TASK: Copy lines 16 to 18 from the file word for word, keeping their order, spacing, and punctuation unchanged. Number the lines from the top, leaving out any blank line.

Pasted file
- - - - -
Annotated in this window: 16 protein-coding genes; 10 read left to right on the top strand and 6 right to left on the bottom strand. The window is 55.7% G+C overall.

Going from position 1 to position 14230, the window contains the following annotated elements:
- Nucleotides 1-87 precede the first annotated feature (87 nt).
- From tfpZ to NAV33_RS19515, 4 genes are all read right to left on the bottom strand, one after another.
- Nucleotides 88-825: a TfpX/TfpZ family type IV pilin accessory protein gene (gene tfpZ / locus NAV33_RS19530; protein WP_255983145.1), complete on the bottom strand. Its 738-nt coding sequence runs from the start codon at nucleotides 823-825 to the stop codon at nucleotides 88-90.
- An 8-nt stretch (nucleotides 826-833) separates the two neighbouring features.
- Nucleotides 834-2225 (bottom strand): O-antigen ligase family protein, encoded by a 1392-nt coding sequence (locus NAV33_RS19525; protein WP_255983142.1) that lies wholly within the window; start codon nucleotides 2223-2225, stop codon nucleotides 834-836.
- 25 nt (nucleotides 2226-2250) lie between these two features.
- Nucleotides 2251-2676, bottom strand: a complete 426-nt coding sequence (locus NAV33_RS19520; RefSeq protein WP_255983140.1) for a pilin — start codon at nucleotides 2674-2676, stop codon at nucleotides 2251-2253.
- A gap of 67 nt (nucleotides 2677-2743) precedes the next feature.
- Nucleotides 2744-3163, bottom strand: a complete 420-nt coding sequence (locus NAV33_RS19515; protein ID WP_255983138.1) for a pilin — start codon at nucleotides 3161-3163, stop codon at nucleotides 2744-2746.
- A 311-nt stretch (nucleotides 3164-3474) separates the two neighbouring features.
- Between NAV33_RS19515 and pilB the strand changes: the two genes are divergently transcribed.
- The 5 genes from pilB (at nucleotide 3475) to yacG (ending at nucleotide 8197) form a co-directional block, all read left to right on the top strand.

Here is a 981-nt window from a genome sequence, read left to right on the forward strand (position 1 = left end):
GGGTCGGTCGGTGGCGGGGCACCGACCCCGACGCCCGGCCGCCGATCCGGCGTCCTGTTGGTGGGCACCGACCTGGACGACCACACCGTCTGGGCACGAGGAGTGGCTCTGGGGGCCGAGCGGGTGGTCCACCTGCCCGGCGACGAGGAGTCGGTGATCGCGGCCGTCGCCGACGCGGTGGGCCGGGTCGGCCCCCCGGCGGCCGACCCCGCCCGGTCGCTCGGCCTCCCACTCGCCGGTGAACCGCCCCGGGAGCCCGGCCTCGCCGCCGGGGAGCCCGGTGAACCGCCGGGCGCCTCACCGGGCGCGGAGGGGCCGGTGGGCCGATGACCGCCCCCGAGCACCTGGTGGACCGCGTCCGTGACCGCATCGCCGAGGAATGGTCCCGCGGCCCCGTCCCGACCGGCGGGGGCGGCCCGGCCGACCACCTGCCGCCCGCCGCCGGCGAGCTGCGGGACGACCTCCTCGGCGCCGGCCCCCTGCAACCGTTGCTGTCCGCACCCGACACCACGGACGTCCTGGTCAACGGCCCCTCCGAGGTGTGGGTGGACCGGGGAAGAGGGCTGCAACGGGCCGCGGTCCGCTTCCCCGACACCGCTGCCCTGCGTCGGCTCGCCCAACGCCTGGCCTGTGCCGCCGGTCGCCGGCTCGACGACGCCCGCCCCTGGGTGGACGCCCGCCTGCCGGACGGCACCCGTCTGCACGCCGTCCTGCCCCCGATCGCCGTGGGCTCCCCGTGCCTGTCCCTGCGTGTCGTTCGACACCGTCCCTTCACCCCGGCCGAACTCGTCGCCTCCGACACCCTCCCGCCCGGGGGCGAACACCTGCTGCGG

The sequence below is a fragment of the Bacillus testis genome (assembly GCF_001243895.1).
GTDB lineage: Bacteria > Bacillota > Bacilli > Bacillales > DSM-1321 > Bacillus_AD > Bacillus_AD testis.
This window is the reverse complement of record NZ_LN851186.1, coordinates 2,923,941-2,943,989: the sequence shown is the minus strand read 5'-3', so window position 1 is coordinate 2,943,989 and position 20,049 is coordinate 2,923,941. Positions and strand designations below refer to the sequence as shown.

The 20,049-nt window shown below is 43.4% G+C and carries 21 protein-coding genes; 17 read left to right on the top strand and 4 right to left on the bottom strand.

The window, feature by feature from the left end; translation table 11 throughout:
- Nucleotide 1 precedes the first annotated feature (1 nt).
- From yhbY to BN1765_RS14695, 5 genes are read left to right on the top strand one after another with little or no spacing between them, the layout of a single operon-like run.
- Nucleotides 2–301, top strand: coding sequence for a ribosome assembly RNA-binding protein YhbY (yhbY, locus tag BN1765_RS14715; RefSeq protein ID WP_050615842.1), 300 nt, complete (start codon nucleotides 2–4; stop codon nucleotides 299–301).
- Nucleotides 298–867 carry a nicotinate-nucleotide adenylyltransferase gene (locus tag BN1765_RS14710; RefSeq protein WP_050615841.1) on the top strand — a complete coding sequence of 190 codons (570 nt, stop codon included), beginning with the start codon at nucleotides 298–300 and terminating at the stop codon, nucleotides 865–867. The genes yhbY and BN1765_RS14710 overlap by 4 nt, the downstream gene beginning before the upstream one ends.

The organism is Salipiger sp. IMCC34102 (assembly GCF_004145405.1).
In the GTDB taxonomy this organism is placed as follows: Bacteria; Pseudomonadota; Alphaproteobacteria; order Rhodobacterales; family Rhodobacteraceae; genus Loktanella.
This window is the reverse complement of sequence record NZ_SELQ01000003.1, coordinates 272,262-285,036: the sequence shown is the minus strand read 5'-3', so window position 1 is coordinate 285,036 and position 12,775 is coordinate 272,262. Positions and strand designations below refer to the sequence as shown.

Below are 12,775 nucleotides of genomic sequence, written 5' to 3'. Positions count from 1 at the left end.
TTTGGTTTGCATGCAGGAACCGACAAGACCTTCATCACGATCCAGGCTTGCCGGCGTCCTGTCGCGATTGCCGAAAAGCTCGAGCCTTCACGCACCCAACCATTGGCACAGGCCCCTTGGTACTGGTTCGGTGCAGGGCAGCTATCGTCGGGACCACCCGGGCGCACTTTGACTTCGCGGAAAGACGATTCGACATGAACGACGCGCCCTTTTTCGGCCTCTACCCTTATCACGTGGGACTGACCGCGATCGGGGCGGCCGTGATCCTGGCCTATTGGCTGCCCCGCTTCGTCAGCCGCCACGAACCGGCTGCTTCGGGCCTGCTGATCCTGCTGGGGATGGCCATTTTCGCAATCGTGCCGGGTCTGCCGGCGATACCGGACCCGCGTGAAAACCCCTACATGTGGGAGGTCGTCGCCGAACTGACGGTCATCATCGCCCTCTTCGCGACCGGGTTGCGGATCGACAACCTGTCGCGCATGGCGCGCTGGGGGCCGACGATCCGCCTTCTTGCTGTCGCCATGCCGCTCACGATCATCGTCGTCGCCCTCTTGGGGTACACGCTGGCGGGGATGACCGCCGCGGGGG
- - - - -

GGGTCGGTCGGTGGCGGGGCACCGACCCCGACGCCCGGCCGCCGATCCGGCGTCCTGTTGGTGGGCACCGACCTGGACGACCACACCGTCTGGGCACGAGGAGTGGCTCTGGGGGCCGAGCGGGTGGTCCACCTGCCCGGCGACGAGGAGTCGGTGATCGCGGCCGTCGCCGACGCGGTGGGCCGGGTCGGCCCCCCGGCGGCCGACCCCGCCCGGTCGCTCGGCCTCCCACTCGCCGGTGAACCGCCCCGGGAGCCCGGCCTCGCCGCCGGGGAGCCCGGTGAACCGCCGGGCGCCTCACCGGGCGCGGAGGGGCCGGTGGGCCGATGACCGCCCCCGAGCACCTGGTGGACCGCGTCCGTGACCGCATCGCCGAGGAATGGTCCCGCGGCCCCGTCCCGACCGGCGGGGGCGGCCCGGCCGACCACCTGCCGCCCGCCGCCGGCGAGCTGCGGGACGACCTCCTCGGCGCCGGCCCCCTGCAACCGTTGCTGTCCGCACCCGACACCACGGACGTCCTGGTCAACGGCCCCTCCGAGGTGTGGGTGGACCGGGGAAGAGGGCTGCAACGGGCCGCGGTCCGCTTCCCCGACACCGCTGCCCTGCGTCGGCTCGCCCAACGCCTGGCCTGTGCCGCCGGTCGCCGGCTCGACGACGCCCGCCCCTGGGTGGACGCCCGCCTGCCGGACGGCACCCGTCTGCACGCCGTCCTGCCCCCGATCGCCGTGGGCTCCCCGTGCCTGTCCCTGCGTGTCGTTCGACACCGTCCCTTCACCCCGGCCGAACTCGTCGCCTCCGACACCCTCCCGCCCGGGGGCGAACACCTGCTGCGG

The sequence below is a fragment of the Bacillus testis genome (assembly GCF_001243895.1).
GTDB lineage: Bacteria > Bacillota > Bacilli > Bacillales > DSM-1321 > Bacillus_AD > Bacillus_AD testis.